Prayer for God’s Will: Jesus’ prayers often focused on the submission to God’s will, rather than personal desires.

  • Matthew 26:39: In the Garden of Gethsemane, Jesus prays, “not as I will, but as you will,” demonstrating submission to God’s will even in great distress.
  • Luke 22:42: Similar instance where Jesus submits to God’s will in prayer.

Solitude in Prayer: Jesus sought solitude for prayer, showing the importance of private, undistracted communication with God.

  • Mark 1:35: Jesus went to a solitary place early in the morning to pray.
  • Luke 5:16: Jesus often withdrew to lonely places and prayed.

Prayer Before Important Decisions: Jesus prayed before making significant decisions or before important events.

  • Luke 6:12-13: Before choosing the Twelve Apostles, Jesus spent the night praying to God.

Thankfulness in Prayer: Jesus often expressed gratitude in His prayers, setting an example of acknowledging God’s provision and sovereignty.

  • Matthew 11:25: Jesus thanks the Father for revealing truths to the humble and not to the wise and learned.
  • John 11:41-42: Before raising Lazarus from the dead, Jesus thanks God for hearing Him.

Teaching about Prayer’s Purpose: Jesus taught that prayer should not be for show but a private communion with God.

  • Matthew 6:5-6: Jesus instructs to pray in private, not for the approval of others.

Prayer as Proclamation 

We align our thoughts and words with God’s will and Word through prayer.  Moreover, we receive instructions on what to do.  Thoughts, words, and actions lines up and becomes one straight line of intend and purpose.  

[1] The Complete Artscroll Siddur. Rabbi Nosson Scherman & Rabbi Meir Zlotowitz 

[2] Guyon, Jean. (n.d.). A Short Method of Prayer. [Original work published 1685]


Reasons For Confidence

Reasons WHY we can ALWAYS be confident.

1.   Confidence Must Have A PERMANENT Source

Confidence must have a permanent source if it is always going to be available. Self-confidence soon runs out, but there is a source of confidence that will never run dry: Gideon found that source and defeated the Midianites with 300 selected men; Joshua discovered it and caused the walls of Jericho to crumble! Saul of Tarsus found it and escaped death and incarceration; Peter tapped into it and made the cripples walk!

In the face of great odds these men realized they could tap into that eternal source of confidence and overcome their opponents. There is an unlimited source of confidence available to all who will believe in Jesus Christ!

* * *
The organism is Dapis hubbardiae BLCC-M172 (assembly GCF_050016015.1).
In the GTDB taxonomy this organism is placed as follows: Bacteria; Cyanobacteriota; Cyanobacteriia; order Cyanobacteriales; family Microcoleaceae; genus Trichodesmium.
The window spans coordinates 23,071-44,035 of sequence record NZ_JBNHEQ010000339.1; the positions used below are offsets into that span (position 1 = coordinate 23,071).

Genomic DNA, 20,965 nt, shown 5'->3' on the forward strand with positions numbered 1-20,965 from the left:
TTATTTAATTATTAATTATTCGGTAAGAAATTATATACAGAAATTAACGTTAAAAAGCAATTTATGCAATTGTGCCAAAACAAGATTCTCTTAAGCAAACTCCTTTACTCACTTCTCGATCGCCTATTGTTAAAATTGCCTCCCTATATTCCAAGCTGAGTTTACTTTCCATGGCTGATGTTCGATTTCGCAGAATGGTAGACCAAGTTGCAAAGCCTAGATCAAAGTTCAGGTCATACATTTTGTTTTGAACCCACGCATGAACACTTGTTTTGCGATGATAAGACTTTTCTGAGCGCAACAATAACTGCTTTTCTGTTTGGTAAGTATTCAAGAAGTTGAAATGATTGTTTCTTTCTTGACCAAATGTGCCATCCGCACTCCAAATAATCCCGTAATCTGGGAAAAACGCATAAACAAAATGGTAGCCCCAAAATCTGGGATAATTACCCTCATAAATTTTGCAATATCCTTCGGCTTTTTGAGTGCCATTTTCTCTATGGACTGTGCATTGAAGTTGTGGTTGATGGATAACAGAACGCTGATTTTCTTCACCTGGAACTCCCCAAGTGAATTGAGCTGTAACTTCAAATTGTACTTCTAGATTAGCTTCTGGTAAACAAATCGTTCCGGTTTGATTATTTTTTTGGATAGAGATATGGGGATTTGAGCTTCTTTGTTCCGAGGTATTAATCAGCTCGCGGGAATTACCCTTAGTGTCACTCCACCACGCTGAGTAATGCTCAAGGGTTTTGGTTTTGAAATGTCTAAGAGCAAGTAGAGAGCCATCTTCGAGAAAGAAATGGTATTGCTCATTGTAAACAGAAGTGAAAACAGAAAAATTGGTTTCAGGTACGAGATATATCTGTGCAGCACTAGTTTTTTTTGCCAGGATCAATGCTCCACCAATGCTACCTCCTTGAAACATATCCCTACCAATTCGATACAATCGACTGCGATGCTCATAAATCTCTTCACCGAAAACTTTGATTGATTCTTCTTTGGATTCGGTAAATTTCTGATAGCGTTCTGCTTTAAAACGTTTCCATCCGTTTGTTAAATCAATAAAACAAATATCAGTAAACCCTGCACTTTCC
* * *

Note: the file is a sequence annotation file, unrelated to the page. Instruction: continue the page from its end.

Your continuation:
Most people gain confidence from achievement, wealth, position or the favour of man. You can gauge their source of confidence by what they say: ‘Success breeds success!’ or ‘Only associate with positive people!’ or ‘I am a winner!’ or ‘I am a positive faith person!’ or ‘Don’t spend time with losers!’. These slogans give them away.

Most people lack confidence because they have not achieved much in life and are not wealthy, do not have an important position and do not know influential people.

Most people resort to self-motivational seminars to boost their confidence. They listen to egoistical salesmen that hype them up with slogans and sales pitches such as ‘you cannot afford not to buy my books and CD’s!’ and hear how that course will ‘transform your life and make you super successful!’

Pyramid sales companies as well as many church growth schemes based on pyramid systems, use multi-level selling techniques to boost their sales and promote their products. Ignorant people are deceived and told that they will be just as rich as the guy at the top of the pyramid within six months and drive the same smart car, but what they are not told is that the pyramid widens out at the bottom and soon the bottom falls out and people are hurt and lose their investment.

In difficult financial times people cannot find loans at banks so they resort to loan sharks that demand high interest or they log on to multi-level selling schemes. They end up losing all they have.

Get rich quick schemes always have a catch. Sometimes Christians run these companies and tell ill-informed believers: ‘first pray about getting involved in this scheme. If the Lord tells you to get involved then get involved, but if the Lord does not tell you, do not get involved.’ It sounds so spiritual, but of course the people who are desperate will ‘hear’ the Lord telling them to get involved.

People are drawn by the seeming confidence of the presenter of the course or the director of the scheme and because they lack confidence, they latch onto the confidence of the one they follow. People who promote these deceptive products and courses normally tell everyone how they take their families to Disneyland and other expensive holidays, and they are very outspoken about their financial success. But when the plug is pulled on these schemes the confidence level drops to betrayal and many people are hurt and often end up bankrupt.